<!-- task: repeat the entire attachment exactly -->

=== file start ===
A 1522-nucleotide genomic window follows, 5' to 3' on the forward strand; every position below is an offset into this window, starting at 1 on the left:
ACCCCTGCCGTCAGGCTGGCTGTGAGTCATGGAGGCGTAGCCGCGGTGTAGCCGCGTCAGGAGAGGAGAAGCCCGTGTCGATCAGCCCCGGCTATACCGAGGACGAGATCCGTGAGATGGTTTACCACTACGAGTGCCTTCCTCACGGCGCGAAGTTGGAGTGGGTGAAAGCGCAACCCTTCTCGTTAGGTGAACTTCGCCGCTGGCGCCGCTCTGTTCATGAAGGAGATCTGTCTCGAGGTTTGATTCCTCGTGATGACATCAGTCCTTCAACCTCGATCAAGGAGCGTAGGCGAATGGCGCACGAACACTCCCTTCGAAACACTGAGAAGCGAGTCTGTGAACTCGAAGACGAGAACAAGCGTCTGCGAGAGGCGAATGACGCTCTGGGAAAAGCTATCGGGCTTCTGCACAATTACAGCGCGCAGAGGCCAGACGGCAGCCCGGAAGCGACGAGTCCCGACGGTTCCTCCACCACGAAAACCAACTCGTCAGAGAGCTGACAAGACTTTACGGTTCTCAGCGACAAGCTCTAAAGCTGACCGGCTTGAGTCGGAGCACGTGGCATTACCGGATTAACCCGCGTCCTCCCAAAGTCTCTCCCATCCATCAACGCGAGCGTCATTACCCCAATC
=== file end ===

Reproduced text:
A 1522-nucleotide genomic window follows, 5' to 3' on the forward strand; every position below is an offset into this window, starting at 1 on the left:
ACCCCTGCCGTCAGGCTGGCTGTGAGTCATGGAGGCGTAGCCGCGGTGTAGCCGCGTCAGGAGAGGAGAAGCCCGTGTCGATCAGCCCCGGCTATACCGAGGACGAGATCCGTGAGATGGTTTACCACTACGAGTGCCTTCCTCACGGCGCGAAGTTGGAGTGGGTGAAAGCGCAACCCTTCTCGTTAGGTGAACTTCGCCGCTGGCGCCGCTCTGTTCATGAAGGAGATCTGTCTCGAGGTTTGATTCCTCGTGATGACATCAGTCCTTCAACCTCGATCAAGGAGCGTAGGCGAATGGCGCACGAACACTCCCTTCGAAACACTGAGAAGCGAGTCTGTGAACTCGAAGACGAGAACAAGCGTCTGCGAGAGGCGAATGACGCTCTGGGAAAAGCTATCGGGCTTCTGCACAATTACAGCGCGCAGAGGCCAGACGGCAGCCCGGAAGCGACGAGTCCCGACGGTTCCTCCACCACGAAAACCAACTCGTCAGAGAGCTGACAAGACTTTACGGTTCTCAGCGACAAGCTCTAAAGCTGACCGGCTTGAGTCGGAGCACGTGGCATTACCGGATTAACCCGCGTCCTCCCAAAGTCTCTCCCATCCATCAACGCGAGCGTCATTACCCCAATC